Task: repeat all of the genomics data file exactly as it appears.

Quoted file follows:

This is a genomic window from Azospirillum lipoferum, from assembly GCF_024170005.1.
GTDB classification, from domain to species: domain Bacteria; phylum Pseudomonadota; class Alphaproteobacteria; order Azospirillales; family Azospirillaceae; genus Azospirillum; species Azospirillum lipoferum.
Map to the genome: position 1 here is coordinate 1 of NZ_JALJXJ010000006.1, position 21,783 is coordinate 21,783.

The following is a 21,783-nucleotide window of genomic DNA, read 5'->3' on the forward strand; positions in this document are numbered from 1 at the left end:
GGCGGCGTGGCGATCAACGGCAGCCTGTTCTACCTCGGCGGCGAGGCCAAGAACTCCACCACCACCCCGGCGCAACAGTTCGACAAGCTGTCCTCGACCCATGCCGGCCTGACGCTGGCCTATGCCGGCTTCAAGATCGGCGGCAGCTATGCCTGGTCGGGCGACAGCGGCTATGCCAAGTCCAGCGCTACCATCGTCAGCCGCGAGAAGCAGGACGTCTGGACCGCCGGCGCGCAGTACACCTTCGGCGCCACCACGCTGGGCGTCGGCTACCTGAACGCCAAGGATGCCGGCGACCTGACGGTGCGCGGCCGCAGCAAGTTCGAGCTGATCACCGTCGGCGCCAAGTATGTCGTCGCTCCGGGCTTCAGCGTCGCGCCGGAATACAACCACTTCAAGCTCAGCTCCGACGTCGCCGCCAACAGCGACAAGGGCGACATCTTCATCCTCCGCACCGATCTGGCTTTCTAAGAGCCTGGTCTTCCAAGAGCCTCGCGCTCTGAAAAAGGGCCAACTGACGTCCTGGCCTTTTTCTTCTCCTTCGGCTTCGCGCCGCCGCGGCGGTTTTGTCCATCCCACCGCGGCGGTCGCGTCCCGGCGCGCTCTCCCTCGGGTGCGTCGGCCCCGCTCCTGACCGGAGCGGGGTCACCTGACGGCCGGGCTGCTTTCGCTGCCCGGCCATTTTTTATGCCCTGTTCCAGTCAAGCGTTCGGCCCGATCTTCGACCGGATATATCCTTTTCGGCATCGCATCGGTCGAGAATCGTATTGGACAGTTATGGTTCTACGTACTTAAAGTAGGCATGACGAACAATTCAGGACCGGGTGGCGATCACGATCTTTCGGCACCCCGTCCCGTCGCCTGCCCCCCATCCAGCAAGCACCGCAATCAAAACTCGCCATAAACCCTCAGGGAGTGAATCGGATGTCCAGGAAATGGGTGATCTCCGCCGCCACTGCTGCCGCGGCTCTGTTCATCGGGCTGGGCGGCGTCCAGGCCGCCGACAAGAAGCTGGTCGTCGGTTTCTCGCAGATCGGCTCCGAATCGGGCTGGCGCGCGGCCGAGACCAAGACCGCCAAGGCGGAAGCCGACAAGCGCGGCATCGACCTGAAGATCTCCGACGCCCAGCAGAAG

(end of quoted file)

This is a genomic window from Azospirillum lipoferum, from assembly GCF_024170005.1.
GTDB classification, from domain to species: domain Bacteria; phylum Pseudomonadota; class Alphaproteobacteria; order Azospirillales; family Azospirillaceae; genus Azospirillum; species Azospirillum lipoferum.
Map to the genome: position 1 here is coordinate 1 of NZ_JALJXJ010000006.1, position 21,783 is coordinate 21,783.

The following is a 21,783-nucleotide window of genomic DNA, read 5'->3' on the forward strand; positions in this document are numbered from 1 at the left end:
GGCGGCGTGGCGATCAACGGCAGCCTGTTCTACCTCGGCGGCGAGGCCAAGAACTCCACCACCACCCCGGCGCAACAGTTCGACAAGCTGTCCTCGACCCATGCCGGCCTGACGCTGGCCTATGCCGGCTTCAAGATCGGCGGCAGCTATGCCTGGTCGGGCGACAGCGGCTATGCCAAGTCCAGCGCTACCATCGTCAGCCGCGAGAAGCAGGACGTCTGGACCGCCGGCGCGCAGTACACCTTCGGCGCCACCACGCTGGGCGTCGGCTACCTGAACGCCAAGGATGCCGGCGACCTGACGGTGCGCGGCCGCAGCAAGTTCGAGCTGATCACCGTCGGCGCCAAGTATGTCGTCGCTCCGGGCTTCAGCGTCGCGCCGGAATACAACCACTTCAAGCTCAGCTCCGACGTCGCCGCCAACAGCGACAAGGGCGACATCTTCATCCTCCGCACCGATCTGGCTTTCTAAGAGCCTGGTCTTCCAAGAGCCTCGCGCTCTGAAAAAGGGCCAACTGACGTCCTGGCCTTTTTCTTCTCCTTCGGCTTCGCGCCGCCGCGGCGGTTTTGTCCATCCCACCGCGGCGGTCGCGTCCCGGCGCGCTCTCCCTCGGGTGCGTCGGCCCCGCTCCTGACCGGAGCGGGGTCACCTGACGGCCGGGCTGCTTTCGCTGCCCGGCCATTTTTTATGCCCTGTTCCAGTCAAGCGTTCGGCCCGATCTTCGACCGGATATATCCTTTTCGGCATCGCATCGGTCGAGAATCGTATTGGACAGTTATGGTTCTACGTACTTAAAGTAGGCATGACGAACAATTCAGGACCGGGTGGCGATCACGATCTTTCGGCACCCCGTCCCGTCGCCTGCCCCCCATCCAGCAAGCACCGCAATCAAAACTCGCCATAAACCCTCAGGGAGTGAATCGGATGTCCAGGAAATGGGTGATCTCCGCCGCCACTGCTGCCGCGGCTCTGTTCATCGGGCTGGGCGGCGTCCAGGCCGCCGACAAGAAGCTGGTCGTCGGTTTCTCGCAGATCGGCTCCGAATCGGGCTGGCGCGCGGCCGAGACCAAGACCGCCAAGGCGGAAGCCGACAAGCGCGGCATCGACCTGAAGATCTCCGACGCCCAGCAGAAG